Article 1 and 2 Synthesis Summary Reducing the incidence of decubitus wounds is an important goal in patient care. One of the twelve goals set by The Institute for Healthcare Improvement 5 Million Lives Campaign is to reduce pressure ulcers using scientifically based guidelines. It has also become a financial issue as the United States Center for Medicare and Medicaid Services (CMS) guidelines state that hospitals will no longer receive additional payments when patients develop stage 3 or 4 pressure ulcers. It has also become a source of litigation, as pressure ulcers are viewed as preventable complication. An electronic search of PubMed and Cochrane databases was conducted. The following search terms were used: wound irrigation, pressure ulcers, prevention, and dressing change. Article abstracts were then reviewed for randomized control trials (RCTs) comparing turning schedules and peer-reviewed guidelines regarding pressure ulcer prevention. Reddy et al1 conducted a systematic review of fifty nine RCTs to determine what interventions have led to a decreased incidence of pressure ulcers. Consistently effective methods include: repositioning the patient, use of support surfaces, optimizing nutritional status and moisturizing the sacral skin. However, their review demonstrated the lack of good evidence supporting patient repositioning every two hours. The researchers conducted a literature search of MEDLINE, EMBASE, CINAHL, Cochrane databases, UMI Proquest Digital Dissertations, ISI Web of Science and Cambridge Scientific abstracts with no restrictions on language, publication date or clinical setting. Only two published RCTs studied the effect of patient positioning on the incidence of pressure ulcers. The larger RCT by Defloor et al had 884 participants and compared the different repositioning schedules and support surfaces. The smaller RCT by Young et al had only 46 participants and compared 30 degree tilt position with 90 degree side lying position. The overall conclusion of the systematic review concluded that repositioning is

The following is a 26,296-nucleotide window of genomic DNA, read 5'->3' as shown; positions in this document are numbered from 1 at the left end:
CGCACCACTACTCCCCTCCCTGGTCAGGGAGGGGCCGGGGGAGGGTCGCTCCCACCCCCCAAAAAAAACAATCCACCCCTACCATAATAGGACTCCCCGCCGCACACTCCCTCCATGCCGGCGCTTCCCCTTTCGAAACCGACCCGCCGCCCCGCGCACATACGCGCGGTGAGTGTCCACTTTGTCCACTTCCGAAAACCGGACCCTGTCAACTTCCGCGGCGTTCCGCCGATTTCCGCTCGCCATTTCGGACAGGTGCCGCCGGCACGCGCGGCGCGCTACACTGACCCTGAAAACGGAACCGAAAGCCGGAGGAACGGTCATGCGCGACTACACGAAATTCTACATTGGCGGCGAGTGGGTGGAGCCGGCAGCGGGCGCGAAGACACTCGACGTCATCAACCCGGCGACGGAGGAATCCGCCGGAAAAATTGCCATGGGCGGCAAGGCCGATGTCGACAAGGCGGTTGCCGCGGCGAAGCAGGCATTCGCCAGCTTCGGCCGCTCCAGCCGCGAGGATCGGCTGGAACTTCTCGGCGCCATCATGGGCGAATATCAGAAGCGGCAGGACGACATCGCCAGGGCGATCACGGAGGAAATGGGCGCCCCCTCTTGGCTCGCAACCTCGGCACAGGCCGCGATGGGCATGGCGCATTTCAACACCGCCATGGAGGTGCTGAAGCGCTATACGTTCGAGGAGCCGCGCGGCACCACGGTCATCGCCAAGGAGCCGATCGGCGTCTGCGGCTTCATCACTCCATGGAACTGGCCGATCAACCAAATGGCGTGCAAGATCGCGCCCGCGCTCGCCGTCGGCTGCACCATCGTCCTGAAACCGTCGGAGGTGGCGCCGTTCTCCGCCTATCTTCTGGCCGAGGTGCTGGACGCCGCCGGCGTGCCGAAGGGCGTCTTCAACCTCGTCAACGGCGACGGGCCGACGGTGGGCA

article to use in answering your PICO questions along with the reason(s) you would or would not retrieve it. Indicate the level of evidence.
St-Arnaud D. Paquin MJ. Safe positioning for neurosurgical patients. AORN Journal. 87(6):1156-68; quiz 1169-72, 2008.
Positioning the patient for surgery is an important part of perioperative nursing care that should not be underemphasized. The combined factors of time, mechanical pressure, and immobility increase the risk of tissue damage…